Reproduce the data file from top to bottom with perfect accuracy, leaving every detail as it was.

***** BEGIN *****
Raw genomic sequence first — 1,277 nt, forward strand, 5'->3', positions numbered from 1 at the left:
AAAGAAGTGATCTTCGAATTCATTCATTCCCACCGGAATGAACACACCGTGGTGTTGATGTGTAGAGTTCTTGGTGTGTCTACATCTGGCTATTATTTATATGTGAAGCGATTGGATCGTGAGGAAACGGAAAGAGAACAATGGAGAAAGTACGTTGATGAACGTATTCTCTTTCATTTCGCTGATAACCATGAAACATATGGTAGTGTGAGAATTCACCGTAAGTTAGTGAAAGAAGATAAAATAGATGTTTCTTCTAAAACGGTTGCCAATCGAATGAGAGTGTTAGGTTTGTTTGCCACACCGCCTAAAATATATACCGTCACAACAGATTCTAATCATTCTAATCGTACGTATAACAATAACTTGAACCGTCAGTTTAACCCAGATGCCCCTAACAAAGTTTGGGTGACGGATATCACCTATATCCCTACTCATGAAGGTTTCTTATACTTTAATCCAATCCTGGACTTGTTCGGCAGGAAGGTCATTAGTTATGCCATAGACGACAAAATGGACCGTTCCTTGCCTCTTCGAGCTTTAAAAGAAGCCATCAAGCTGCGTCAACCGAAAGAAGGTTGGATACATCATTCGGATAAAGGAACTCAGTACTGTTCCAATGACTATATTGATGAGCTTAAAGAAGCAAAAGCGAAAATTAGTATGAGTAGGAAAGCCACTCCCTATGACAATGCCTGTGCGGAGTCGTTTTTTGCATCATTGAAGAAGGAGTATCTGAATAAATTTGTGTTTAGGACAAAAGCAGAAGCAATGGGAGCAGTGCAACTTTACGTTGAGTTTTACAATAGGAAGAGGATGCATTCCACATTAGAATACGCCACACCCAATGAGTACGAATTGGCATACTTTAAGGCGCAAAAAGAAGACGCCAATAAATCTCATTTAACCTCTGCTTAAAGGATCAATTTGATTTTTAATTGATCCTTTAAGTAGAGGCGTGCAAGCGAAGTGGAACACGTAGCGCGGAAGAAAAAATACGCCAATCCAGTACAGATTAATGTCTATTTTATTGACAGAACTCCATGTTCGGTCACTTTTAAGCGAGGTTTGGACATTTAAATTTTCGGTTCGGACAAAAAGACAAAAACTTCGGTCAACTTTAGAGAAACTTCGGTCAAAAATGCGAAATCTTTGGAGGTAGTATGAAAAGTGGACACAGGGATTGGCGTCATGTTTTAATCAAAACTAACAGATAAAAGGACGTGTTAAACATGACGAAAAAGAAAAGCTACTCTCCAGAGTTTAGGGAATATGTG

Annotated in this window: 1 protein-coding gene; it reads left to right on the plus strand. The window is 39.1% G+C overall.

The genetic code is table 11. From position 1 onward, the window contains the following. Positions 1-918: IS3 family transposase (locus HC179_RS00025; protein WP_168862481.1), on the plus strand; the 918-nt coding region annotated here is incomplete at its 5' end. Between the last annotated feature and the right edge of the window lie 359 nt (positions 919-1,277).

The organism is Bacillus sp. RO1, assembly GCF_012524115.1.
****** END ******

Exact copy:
Raw genomic sequence first — 1,277 nt, forward strand, 5'->3', positions numbered from 1 at the left:
AAAGAAGTGATCTTCGAATTCATTCATTCCCACCGGAATGAACACACCGTGGTGTTGATGTGTAGAGTTCTTGGTGTGTCTACATCTGGCTATTATTTATATGTGAAGCGATTGGATCGTGAGGAAACGGAAAGAGAACAATGGAGAAAGTACGTTGATGAACGTATTCTCTTTCATTTCGCTGATAACCATGAAACATATGGTAGTGTGAGAATTCACCGTAAGTTAGTGAAAGAAGATAAAATAGATGTTTCTTCTAAAACGGTTGCCAATCGAATGAGAGTGTTAGGTTTGTTTGCCACACCGCCTAAAATATATACCGTCACAACAGATTCTAATCATTCTAATCGTACGTATAACAATAACTTGAACCGTCAGTTTAACCCAGATGCCCCTAACAAAGTTTGGGTGACGGATATCACCTATATCCCTACTCATGAAGGTTTCTTATACTTTAATCCAATCCTGGACTTGTTCGGCAGGAAGGTCATTAGTTATGCCATAGACGACAAAATGGACCGTTCCTTGCCTCTTCGAGCTTTAAAAGAAGCCATCAAGCTGCGTCAACCGAAAGAAGGTTGGATACATCATTCGGATAAAGGAACTCAGTACTGTTCCAATGACTATATTGATGAGCTTAAAGAAGCAAAAGCGAAAATTAGTATGAGTAGGAAAGCCACTCCCTATGACAATGCCTGTGCGGAGTCGTTTTTTGCATCATTGAAGAAGGAGTATCTGAATAAATTTGTGTTTAGGACAAAAGCAGAAGCAATGGGAGCAGTGCAACTTTACGTTGAGTTTTACAATAGGAAGAGGATGCATTCCACATTAGAATACGCCACACCCAATGAGTACGAATTGGCATACTTTAAGGCGCAAAAAGAAGACGCCAATAAATCTCATTTAACCTCTGCTTAAAGGATCAATTTGATTTTTAATTGATCCTTTAAGTAGAGGCGTGCAAGCGAAGTGGAACACGTAGCGCGGAAGAAAAAATACGCCAATCCAGTACAGATTAATGTCTATTTTATTGACAGAACTCCATGTTCGGTCACTTTTAAGCGAGGTTTGGACATTTAAATTTTCGGTTCGGACAAAAAGACAAAAACTTCGGTCAACTTTAGAGAAACTTCGGTCAAAAATGCGAAATCTTTGGAGGTAGTATGAAAAGTGGACACAGGGATTGGCGTCATGTTTTAATCAAAACTAACAGATAAAAGGACGTGTTAAACATGACGAAAAAGAAAAGCTACTCTCCAGAGTTTAGGGAATATGTG

Annotated in this window: 1 protein-coding gene; it reads left to right on the plus strand. The window is 39.1% G+C overall.

The genetic code is table 11. From position 1 onward, the window contains the following. Positions 1-918: IS3 family transposase (locus HC179_RS00025; protein WP_168862481.1), on the plus strand; the 918-nt coding region annotated here is incomplete at its 5' end. Between the last annotated feature and the right edge of the window lie 359 nt (positions 919-1,277).

The organism is Bacillus sp. RO1, assembly GCF_012524115.1.